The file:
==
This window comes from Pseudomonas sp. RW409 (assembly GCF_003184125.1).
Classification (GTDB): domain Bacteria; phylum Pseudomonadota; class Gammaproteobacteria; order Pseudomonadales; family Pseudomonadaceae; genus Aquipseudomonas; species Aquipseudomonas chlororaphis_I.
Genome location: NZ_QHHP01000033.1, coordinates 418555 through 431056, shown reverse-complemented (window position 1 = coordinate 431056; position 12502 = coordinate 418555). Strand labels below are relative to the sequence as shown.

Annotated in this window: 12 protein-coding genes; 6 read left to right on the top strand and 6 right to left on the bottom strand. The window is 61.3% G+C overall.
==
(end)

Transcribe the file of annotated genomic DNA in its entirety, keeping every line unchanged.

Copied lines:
This window comes from Pseudomonas sp. RW409 (assembly GCF_003184125.1).
Classification (GTDB): domain Bacteria; phylum Pseudomonadota; class Gammaproteobacteria; order Pseudomonadales; family Pseudomonadaceae; genus Aquipseudomonas; species Aquipseudomonas chlororaphis_I.
Genome location: NZ_QHHP01000033.1, coordinates 418555 through 431056, shown reverse-complemented (window position 1 = coordinate 431056; position 12502 = coordinate 418555). Strand labels below are relative to the sequence as shown.

Annotated in this window: 12 protein-coding genes; 6 read left to right on the top strand and 6 right to left on the bottom strand. The window is 61.3% G+C overall.